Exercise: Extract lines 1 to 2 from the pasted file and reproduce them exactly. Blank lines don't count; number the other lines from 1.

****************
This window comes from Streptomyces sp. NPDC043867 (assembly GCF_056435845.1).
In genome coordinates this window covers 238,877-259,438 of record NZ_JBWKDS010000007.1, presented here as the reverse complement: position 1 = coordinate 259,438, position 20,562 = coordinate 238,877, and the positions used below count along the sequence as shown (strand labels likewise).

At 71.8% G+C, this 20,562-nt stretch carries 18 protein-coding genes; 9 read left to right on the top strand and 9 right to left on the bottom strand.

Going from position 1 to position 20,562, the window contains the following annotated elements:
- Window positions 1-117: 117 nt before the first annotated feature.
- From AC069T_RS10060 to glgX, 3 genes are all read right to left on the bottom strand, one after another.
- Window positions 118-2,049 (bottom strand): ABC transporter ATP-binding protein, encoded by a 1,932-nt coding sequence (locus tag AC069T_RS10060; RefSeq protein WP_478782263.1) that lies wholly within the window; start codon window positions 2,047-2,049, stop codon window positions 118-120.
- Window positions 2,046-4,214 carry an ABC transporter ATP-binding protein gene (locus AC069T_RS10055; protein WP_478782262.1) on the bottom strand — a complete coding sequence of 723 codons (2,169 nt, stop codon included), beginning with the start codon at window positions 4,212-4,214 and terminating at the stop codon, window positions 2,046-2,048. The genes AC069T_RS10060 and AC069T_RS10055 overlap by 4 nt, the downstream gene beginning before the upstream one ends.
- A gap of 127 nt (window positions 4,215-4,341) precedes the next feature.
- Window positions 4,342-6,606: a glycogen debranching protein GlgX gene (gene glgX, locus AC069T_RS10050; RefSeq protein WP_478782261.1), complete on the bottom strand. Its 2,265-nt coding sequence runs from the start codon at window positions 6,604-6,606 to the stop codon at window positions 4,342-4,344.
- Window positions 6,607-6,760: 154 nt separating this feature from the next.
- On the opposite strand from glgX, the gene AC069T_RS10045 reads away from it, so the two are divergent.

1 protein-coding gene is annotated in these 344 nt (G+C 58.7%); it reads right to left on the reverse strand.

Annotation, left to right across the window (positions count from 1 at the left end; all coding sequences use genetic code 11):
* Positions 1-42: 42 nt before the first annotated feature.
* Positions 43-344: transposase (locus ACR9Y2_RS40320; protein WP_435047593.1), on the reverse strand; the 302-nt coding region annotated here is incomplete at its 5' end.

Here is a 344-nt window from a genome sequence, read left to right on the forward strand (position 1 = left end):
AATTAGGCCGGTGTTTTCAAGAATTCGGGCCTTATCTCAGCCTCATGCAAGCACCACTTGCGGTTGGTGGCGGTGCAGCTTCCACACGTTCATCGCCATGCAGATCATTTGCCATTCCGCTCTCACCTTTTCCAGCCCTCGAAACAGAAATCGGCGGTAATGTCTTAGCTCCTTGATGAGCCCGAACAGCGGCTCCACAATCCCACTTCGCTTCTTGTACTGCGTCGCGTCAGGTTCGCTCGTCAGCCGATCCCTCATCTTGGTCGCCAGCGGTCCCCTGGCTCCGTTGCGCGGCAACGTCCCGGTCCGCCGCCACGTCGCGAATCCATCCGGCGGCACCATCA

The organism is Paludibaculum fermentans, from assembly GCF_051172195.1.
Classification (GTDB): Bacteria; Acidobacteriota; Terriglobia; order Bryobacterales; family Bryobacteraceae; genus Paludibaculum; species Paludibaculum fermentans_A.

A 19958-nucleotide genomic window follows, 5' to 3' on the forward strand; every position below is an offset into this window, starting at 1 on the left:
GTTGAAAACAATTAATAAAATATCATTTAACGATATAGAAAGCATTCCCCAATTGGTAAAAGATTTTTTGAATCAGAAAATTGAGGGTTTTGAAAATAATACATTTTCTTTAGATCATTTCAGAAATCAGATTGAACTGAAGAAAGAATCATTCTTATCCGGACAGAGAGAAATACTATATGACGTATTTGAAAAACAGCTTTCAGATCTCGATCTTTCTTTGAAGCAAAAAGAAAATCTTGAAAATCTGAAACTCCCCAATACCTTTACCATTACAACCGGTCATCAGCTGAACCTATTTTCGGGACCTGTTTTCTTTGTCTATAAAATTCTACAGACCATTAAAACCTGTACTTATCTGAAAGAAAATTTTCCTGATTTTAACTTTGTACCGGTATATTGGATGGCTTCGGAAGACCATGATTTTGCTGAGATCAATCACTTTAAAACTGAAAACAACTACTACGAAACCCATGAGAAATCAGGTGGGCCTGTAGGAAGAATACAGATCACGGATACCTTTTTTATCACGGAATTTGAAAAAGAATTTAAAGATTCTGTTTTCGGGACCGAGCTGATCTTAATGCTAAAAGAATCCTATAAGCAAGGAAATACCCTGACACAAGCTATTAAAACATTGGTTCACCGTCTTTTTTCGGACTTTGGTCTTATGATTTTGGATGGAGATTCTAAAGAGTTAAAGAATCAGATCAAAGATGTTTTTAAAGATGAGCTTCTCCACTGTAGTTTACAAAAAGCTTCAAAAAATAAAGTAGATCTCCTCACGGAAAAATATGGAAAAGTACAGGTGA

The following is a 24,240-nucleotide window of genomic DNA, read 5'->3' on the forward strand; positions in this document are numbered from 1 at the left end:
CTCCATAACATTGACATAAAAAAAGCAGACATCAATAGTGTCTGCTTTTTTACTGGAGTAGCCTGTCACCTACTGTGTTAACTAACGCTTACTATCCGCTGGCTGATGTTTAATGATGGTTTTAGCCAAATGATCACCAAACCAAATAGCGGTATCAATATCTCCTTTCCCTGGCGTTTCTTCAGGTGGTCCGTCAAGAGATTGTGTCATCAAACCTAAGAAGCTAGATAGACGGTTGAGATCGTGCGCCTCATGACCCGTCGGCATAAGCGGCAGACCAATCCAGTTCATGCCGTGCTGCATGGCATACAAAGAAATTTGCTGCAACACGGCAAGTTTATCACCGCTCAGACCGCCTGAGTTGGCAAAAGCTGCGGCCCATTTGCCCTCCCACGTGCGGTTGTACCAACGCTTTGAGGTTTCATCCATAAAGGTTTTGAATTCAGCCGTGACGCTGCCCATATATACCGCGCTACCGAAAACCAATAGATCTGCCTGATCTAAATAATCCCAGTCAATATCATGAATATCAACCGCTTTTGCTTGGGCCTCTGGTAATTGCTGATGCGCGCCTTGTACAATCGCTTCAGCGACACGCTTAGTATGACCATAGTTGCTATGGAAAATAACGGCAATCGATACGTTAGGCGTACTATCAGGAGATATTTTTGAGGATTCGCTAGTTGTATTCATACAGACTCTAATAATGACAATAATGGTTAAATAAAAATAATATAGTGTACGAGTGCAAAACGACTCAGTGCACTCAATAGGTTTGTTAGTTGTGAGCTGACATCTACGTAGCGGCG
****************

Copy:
This window comes from Streptomyces sp. NPDC043867 (assembly GCF_056435845.1).
In genome coordinates this window covers 238,877-259,438 of record NZ_JBWKDS010000007.1, presented here as the reverse complement: position 1 = coordinate 259,438, position 20,562 = coordinate 238,877, and the positions used below count along the sequence as shown (strand labels likewise).